Large numbers of bacteria were found in almost all bags and coliform bacteria in half. Escherichia coli were identified in 8% of the bags, as well as a wide range of enteric bacteria, including several opportunistic pathogens.

When meat juices were added to bags and stored in the trunks of cars for two hours, the number of bacteria increased 10-fold, indicating the potential for bacterial growth in the bags.

But hey, what’s a little E-Coli among friends, right? Especially when we have a planet to save  a nation to destroy!

—–

So come on, everyone: Do your part! Fall in line! Support your local plastic bag ban/tax, and pledge to begin using your reusable, cloth Bags-O’-Death.

We need to reject our old, outmoded ideas of “freedom” and “common sense”, and embrace the Utopia that our Leftist Betters are preparing for us.

They have our best intentions at heart, I’m sure.

sleep1

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11 responses to “Of Plastic Bags and Bondage (or, “How I learned to Stop Worrying and Love the Bag”)

  1. LivinRightinPGH

    It NEVER fails: Liberalism ALWAYS generates the exact opposite of its stated intent…..THIS is the problem you get when decisions are made on pure EMOTION and facts be damned. And I’m referring to REAL facts, not the things that the Left generates as substantiation to anything they want to do, but can’t back up with any CREDIBLE source….

    On a side note….when I was growing up in Florida, you couldn’t have a cloth bag or the “old school” paper bag without encouraging a nesting of what southerners like to call “Palmetto bugs”, which are really nothing more than 2″ cockroaches that can fly (well, the females can). And it didn’t matter how clean your house was. Unless it was hermetically sealed, you battled them. See, they LOVE eating the paper bags…….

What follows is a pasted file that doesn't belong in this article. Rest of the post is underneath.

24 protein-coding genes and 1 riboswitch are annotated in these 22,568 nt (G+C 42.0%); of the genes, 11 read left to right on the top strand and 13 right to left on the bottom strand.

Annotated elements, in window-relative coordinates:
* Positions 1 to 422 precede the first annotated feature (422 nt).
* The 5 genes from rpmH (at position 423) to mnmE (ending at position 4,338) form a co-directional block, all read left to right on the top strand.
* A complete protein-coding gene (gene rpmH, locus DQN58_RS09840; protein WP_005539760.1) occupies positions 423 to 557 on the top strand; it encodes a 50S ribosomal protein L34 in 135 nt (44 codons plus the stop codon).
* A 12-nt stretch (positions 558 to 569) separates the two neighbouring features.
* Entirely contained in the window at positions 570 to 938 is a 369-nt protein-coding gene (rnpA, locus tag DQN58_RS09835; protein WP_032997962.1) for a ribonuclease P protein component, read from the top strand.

• I’m with ya’, Pgh. There are numerous advantages to the Plastic bags, many of which I agreed with back in the 80s, when the switch was made from paper.
      I find it not just a little ironic that it is the same crew telling us how bad the plastic bags are now, who were the ones that were warning of the horrors of using paper bags and pushing the photosynthetic plastic bags back then.

      Wait a few years, and they’ll be telling us of all the things that are wrong with the cloth bags, and how we need to switch to something else (wicker baskets, perhaps?)….

  2. I’m pretty sure my family is not the only one here in the US who uses the plastic bags as garbage pail liners, trash bags for cleaning out the car, handy-bags for disposing of soiled diapers, sacks for carrying mid-sized loads of library returns, disposable shoe covers, and so forth. Can you do all that with a cloth bag? Absolutely not!

    • They’re remarkably useful items, 247, I agree. And just for the convenience side, they cost almost nothing to make at this point.
      If you go back and read the piece I wrote last year, I give a bit more history of the plastic bag itself. Irony abounds with this topic…

      You’re right, partner: plastic bags have any number of uses. Which of course, means that they must be eliminated.

      Seriously: light bulbs, 5-gallon flush toilets, coal, oil, grocery bags, table salt, health care…
      Would be reeeeaal nice if the Left just stopped trying to “save” us, even for a week or two.

  3. Reblogged this on sally1137 and commented:
    Yet another example of Liberal Unintended Consequences©

  4. New from Glad, burlap kitchen trash bags! Environmentally friendly, biodegradable and each bag comes with a strand of rope for easy closing. Scented with lemon so your trash smells like trash….and lemons!
    Buy today!

    • I have no idea how I missed this comment when you left it, Hatfield!
      My apologies.

      Classic line: “..so your trash smells like trash….and lemons!
      Beautiful!
      🙂

  5. Pingback: The EPA’s newest and bestest idea ever: the “Rain Tax” | Two Heads are Better Than One